Quantum technologies

An exciting new project to get your A level students involved with quantum physics.

Bring Quantum Ambassadors and researchers in the field of quantum physics into your classroom to bring cutting-edge physics and technology to life. Perfect for A level or equivalent students of physics or computer science, this programme will demonstrate what fundamental quantum science is and how it works with future technologies.

How will it benefit me?

We provide a range of support to help you lead quantum physics activities in the classroom:

  • curriculum enrichment visits from leading researchers in quantum technology
  • free teaching resources for your students, written by teachers for teachers
  • bursary supported professional development for teachers showcasing how to create a buzz in your school around this exciting topic

You’ll be able to take students from the first quantum revolution (lasers, MRI scanners, GPS and semiconductors) up to the present day and into the future.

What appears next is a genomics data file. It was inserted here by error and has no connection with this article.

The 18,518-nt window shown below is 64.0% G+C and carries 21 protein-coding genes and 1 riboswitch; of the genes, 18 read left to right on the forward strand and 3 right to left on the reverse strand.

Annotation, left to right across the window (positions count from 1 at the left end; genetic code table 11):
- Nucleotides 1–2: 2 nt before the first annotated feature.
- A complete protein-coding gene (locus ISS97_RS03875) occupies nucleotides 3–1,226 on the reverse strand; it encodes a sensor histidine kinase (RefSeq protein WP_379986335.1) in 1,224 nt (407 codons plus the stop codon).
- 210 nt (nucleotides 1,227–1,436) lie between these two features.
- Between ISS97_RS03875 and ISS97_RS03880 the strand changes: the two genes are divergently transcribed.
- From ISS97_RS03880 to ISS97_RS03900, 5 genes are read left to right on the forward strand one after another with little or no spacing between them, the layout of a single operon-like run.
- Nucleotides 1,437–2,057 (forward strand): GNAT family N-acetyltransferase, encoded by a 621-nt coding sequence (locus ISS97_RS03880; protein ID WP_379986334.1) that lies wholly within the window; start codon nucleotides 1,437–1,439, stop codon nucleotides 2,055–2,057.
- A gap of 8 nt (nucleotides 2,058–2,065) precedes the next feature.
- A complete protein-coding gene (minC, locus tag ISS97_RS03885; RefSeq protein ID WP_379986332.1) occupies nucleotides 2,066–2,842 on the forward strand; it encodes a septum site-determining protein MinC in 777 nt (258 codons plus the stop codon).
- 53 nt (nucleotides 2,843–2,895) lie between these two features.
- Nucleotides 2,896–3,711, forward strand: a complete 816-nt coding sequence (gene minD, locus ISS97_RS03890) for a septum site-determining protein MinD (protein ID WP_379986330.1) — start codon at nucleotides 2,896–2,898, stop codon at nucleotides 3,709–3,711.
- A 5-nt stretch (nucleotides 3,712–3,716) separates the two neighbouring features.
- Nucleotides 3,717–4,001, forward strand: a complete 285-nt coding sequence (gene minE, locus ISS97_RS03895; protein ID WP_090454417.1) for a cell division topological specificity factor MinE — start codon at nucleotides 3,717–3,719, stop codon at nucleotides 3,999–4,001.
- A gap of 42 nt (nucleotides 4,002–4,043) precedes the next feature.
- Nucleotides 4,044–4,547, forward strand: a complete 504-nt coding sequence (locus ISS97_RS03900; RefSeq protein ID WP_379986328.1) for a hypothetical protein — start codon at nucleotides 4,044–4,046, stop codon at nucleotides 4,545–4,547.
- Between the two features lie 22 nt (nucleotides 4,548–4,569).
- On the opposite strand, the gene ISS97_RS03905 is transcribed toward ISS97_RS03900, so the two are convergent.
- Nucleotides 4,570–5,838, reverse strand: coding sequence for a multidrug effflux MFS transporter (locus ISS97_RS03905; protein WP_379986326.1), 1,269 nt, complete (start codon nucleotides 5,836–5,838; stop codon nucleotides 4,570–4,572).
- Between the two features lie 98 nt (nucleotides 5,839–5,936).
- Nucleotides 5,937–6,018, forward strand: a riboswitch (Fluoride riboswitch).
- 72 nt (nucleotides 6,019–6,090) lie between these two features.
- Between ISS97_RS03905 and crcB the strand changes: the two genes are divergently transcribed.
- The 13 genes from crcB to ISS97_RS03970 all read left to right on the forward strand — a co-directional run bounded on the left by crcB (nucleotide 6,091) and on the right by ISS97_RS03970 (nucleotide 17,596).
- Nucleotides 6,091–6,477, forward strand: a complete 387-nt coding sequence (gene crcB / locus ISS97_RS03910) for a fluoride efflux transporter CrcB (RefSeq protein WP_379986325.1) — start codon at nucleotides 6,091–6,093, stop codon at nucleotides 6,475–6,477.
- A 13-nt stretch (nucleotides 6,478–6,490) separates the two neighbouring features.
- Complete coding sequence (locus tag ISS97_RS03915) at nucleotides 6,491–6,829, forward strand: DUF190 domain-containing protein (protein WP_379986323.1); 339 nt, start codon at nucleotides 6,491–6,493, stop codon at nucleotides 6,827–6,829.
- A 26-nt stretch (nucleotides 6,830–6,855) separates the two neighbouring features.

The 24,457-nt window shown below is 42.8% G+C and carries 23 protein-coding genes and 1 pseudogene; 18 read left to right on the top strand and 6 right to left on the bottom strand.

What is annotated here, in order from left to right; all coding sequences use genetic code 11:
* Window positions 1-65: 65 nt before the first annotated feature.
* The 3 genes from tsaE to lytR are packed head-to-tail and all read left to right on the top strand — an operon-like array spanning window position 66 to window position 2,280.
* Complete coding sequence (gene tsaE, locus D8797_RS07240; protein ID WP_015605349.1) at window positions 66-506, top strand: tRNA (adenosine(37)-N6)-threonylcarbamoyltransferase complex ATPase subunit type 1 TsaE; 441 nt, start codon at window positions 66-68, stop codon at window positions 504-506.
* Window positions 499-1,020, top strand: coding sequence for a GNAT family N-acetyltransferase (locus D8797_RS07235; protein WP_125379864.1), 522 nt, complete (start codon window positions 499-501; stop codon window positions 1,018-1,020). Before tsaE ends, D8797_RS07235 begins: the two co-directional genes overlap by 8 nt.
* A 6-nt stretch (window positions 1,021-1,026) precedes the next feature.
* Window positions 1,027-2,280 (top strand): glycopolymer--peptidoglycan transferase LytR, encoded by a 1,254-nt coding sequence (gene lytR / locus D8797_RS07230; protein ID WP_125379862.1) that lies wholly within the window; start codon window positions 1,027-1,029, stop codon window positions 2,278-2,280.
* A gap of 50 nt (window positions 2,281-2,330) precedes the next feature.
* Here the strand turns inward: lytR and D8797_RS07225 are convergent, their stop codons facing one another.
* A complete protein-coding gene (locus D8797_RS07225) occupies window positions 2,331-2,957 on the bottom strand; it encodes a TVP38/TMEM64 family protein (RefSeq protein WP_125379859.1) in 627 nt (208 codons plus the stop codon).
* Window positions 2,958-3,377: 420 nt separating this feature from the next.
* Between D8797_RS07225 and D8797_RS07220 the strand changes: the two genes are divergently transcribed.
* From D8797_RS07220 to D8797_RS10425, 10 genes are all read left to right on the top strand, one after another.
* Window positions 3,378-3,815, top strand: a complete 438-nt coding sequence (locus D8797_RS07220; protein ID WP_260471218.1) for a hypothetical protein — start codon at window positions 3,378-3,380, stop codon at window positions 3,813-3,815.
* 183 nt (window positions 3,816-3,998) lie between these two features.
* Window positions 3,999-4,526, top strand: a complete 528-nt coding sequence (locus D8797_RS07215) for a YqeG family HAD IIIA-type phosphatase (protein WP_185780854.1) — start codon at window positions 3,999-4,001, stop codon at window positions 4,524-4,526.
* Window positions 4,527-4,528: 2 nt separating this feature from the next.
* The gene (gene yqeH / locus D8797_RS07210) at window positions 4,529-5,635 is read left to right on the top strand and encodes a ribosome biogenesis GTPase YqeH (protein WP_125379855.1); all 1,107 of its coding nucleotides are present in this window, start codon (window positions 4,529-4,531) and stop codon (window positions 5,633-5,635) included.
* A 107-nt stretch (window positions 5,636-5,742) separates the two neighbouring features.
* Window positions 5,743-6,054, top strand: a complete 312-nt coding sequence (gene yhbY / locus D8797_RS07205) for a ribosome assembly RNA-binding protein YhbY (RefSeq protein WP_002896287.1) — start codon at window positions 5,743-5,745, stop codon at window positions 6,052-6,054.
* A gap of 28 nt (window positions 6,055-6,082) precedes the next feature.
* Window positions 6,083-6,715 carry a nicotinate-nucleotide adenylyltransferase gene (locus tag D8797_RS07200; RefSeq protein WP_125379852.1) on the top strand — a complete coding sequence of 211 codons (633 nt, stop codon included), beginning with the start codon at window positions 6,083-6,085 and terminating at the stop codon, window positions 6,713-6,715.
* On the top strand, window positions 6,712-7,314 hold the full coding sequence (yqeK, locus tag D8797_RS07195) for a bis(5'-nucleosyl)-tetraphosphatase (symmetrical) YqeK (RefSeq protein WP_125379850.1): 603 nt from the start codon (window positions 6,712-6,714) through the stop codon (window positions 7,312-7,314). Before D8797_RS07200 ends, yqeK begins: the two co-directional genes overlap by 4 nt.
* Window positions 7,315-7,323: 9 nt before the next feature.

Get involved

Inspire your students and get them engaged in the latest developments in science and technology.

There are a limited number of spaces available, register your interest and you will be among the first to receive the latest information and developments about the programme. 

Register your interest


Resources to help you bring quantum physics and technology to life

We have developed a selection of free-to-access resources to help you bring A level physics and computer science to life. Students will see how the physics they learn about, and the practical activities they carry out, directly relate to future careers. 


Explore resources

About Quantum Technologies


The Quantum Technologies programme aims to help young people understand concepts of quantum physics and technology. We want more young people to be engaged in quantum physics, increase teachers’ knowledge of the subject, and demonstrate the career opportunities available to students of quantum physics and technologies.

UK National Quantum Technologies Programme and Engineering and Physical Sciences Research Council